Domestic Violence – Pets Matter!

6 minutes Written by Brandy Goins

Unfortunately, in many domestic violence situations, the victim will remain in the relationship for fear of leaving their pet with the abuser. Either the abuser has threatened or even displayed actions indicating an intent to harm the beloved family pet. Abusers might go as far as to deliberately harm a pet in front of the victim and children as a form of intimidation. Due to the additional fear and trauma, the victim feels compelled to stay to protect the pet. Similar to weather disaster situations, we see news reports showing people riding out storm events because they don’t want to be separated from their pet. Many people consider their pets to be family members. (Statistics from *Bringing Animals from Crisis to Care

• 71% of women in shelters report the abuser threatened to injure or kill a pet.

• More than half of the victims in shelters leave a pet with the abuser.

• Up to 25% of victims actually return to the abusive situation to protect the pet. The abuser threatens to harm the pet as a manipulative tool to get the victim to return.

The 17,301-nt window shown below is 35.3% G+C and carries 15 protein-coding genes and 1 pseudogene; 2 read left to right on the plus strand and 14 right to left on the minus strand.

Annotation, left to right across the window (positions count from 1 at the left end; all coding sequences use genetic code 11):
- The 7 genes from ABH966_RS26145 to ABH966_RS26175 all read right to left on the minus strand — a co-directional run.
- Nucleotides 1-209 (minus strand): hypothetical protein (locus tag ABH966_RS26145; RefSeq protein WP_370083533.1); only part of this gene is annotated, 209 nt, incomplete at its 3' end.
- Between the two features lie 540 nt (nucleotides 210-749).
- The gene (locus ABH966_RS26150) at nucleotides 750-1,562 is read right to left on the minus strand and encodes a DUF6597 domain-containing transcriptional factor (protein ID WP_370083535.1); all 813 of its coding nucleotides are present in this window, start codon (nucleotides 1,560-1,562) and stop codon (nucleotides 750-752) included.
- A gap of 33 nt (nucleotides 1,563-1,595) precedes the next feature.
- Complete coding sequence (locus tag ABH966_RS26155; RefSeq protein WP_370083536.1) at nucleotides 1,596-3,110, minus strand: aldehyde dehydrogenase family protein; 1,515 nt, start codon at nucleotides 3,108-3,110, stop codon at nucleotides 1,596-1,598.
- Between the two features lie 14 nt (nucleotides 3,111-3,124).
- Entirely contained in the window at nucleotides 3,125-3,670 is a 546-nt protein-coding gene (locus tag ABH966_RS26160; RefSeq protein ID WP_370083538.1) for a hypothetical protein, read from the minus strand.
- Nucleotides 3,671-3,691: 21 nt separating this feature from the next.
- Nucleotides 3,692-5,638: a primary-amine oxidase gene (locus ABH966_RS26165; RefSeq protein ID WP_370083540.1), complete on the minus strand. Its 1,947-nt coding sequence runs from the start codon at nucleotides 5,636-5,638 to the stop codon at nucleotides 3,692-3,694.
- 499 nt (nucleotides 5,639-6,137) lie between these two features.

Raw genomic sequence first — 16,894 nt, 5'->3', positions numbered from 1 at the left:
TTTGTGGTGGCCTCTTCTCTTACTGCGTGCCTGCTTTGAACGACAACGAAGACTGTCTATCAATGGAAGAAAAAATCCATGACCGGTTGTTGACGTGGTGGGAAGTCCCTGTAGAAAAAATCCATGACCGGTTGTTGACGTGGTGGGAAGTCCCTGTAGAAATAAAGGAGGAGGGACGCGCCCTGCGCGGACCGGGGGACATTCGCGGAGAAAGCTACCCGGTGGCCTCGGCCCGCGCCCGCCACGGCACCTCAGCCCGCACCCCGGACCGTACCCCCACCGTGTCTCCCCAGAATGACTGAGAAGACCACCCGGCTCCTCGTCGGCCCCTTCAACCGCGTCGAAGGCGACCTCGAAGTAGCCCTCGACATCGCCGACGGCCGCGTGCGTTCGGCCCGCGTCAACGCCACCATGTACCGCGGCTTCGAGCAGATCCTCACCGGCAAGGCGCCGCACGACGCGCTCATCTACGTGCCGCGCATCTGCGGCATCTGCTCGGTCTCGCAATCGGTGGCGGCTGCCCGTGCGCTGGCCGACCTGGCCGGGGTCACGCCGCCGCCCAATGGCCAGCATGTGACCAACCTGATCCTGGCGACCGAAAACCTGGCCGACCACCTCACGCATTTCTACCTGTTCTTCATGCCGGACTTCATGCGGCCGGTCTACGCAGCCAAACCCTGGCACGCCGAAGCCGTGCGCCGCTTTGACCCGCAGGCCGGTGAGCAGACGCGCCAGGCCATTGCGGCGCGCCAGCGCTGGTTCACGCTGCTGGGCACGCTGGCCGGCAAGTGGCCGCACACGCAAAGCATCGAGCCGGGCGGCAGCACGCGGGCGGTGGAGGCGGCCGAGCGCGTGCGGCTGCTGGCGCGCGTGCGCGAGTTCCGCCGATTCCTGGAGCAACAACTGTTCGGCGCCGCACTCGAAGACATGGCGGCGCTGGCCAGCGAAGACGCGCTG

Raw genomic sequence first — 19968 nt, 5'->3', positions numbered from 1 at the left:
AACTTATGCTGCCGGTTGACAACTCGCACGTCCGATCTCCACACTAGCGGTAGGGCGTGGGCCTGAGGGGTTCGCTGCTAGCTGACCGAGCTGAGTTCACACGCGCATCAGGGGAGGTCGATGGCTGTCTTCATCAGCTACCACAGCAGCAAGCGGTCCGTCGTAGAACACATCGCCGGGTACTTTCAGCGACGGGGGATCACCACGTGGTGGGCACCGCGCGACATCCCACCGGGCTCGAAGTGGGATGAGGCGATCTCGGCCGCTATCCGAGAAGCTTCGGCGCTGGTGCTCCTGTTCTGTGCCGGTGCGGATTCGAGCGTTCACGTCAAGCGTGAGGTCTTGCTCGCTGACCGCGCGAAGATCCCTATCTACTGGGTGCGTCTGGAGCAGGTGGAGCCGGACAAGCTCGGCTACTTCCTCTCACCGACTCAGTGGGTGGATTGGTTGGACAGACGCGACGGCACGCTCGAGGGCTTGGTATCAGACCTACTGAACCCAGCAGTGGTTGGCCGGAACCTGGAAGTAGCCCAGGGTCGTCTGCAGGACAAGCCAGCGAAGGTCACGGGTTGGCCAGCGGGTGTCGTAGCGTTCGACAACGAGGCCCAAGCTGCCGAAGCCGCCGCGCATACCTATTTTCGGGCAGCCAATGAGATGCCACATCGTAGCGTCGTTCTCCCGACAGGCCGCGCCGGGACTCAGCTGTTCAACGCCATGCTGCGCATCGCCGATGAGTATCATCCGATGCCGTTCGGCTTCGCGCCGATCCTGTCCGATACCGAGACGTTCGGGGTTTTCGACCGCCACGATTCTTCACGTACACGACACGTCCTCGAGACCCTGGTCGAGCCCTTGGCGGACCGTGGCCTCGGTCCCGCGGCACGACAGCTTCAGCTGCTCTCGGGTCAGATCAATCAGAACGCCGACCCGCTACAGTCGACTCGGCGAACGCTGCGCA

• 48% delay leaving due to concern for the pet’s safety.

Abusers most likely will not only abuse the spouse, but it can escalate to the children and pets, as well. All family members are impacted and traumatized by any form of abuse in the home. The thought of leaving a pet in this horrifying situation is unthinkable to victims and is heart-breaking.

Women typically have the strong instinct to protect children and pets.  They will do just about anything to protect their loved ones.  Pets are such a wonderful source of unconditional love, comfort, emotional and mental support to the victims and their children.  The bond they have is very powerful.  The victim is not only concerned about the physical well-being of the pet, but the emotion toll that the pet will endure by being separated from their owners.

The abuser is fully aware of this deep emotional connection, and will resort to threats of harming the pet to keep the victim from leaving. The abuser could also display acts such as hitting, screaming, or throwing objects at the pet to reinforce the threat to the victim.